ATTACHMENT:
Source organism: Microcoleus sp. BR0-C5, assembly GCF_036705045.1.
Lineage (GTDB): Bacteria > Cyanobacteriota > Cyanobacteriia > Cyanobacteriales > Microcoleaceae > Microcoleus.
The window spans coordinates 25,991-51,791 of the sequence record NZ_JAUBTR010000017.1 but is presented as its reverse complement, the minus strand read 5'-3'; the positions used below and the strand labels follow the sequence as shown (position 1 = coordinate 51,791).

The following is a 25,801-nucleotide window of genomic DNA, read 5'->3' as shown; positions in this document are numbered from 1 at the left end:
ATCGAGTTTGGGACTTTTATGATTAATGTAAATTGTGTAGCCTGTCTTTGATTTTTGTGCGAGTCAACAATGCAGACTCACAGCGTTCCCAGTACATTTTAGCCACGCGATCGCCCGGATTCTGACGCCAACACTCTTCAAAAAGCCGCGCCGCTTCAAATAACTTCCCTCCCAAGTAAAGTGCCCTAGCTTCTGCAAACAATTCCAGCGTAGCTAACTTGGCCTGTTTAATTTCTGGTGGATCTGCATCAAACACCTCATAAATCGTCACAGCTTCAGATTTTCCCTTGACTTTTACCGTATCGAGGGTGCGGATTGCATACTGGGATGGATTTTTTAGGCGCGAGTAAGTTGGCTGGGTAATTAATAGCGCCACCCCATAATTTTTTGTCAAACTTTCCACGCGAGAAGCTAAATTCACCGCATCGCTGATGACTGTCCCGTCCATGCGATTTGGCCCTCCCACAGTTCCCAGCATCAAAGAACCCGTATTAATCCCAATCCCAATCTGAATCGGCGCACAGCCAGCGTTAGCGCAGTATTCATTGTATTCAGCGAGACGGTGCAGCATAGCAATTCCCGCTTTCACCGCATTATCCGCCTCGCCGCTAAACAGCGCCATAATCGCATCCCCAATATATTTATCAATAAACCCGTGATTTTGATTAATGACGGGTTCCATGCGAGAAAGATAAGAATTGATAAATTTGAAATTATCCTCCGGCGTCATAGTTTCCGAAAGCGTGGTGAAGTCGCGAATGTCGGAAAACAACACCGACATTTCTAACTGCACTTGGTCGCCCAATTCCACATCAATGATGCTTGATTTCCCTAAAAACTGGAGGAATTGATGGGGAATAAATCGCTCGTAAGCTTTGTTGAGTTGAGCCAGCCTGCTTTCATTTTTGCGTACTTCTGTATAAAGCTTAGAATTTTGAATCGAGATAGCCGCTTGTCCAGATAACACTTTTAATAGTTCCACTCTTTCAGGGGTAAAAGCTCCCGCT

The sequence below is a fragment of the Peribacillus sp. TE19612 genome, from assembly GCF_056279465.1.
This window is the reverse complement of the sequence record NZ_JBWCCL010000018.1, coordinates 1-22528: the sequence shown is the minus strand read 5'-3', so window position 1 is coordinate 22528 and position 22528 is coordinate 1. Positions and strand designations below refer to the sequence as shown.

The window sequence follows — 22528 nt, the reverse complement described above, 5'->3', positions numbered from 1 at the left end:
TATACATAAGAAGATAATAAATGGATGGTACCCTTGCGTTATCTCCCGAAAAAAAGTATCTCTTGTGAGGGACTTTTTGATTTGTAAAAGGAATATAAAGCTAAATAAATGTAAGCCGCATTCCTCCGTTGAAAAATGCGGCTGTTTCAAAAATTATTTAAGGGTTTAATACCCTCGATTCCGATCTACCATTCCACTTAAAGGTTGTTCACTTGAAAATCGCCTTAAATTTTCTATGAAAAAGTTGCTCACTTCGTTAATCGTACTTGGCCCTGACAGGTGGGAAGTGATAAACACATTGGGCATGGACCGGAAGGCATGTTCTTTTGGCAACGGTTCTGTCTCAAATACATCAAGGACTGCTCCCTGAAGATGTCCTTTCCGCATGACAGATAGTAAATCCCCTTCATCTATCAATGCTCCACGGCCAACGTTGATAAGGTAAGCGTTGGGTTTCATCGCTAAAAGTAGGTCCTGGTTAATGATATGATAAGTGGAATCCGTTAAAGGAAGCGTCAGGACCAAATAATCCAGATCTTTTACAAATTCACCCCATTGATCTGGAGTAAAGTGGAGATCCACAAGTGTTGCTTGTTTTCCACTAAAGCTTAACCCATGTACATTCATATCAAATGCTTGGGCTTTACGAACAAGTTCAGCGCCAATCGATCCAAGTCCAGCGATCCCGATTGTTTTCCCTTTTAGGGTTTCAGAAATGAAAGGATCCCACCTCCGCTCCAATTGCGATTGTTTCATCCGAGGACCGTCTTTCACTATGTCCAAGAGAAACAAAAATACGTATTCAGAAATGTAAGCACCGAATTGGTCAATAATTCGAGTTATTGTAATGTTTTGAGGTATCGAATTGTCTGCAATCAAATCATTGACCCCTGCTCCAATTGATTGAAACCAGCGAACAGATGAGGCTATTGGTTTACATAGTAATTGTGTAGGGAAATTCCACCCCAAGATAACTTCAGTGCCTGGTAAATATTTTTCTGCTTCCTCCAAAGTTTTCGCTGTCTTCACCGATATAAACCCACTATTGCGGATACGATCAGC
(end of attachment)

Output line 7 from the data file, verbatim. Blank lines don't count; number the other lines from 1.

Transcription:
This window is the reverse complement of the sequence record NZ_JBWCCL010000018.1, coordinates 1-22528: the sequence shown is the minus strand read 5'-3', so window position 1 is coordinate 22528 and position 22528 is coordinate 1. Positions and strand designations below refer to the sequence as shown.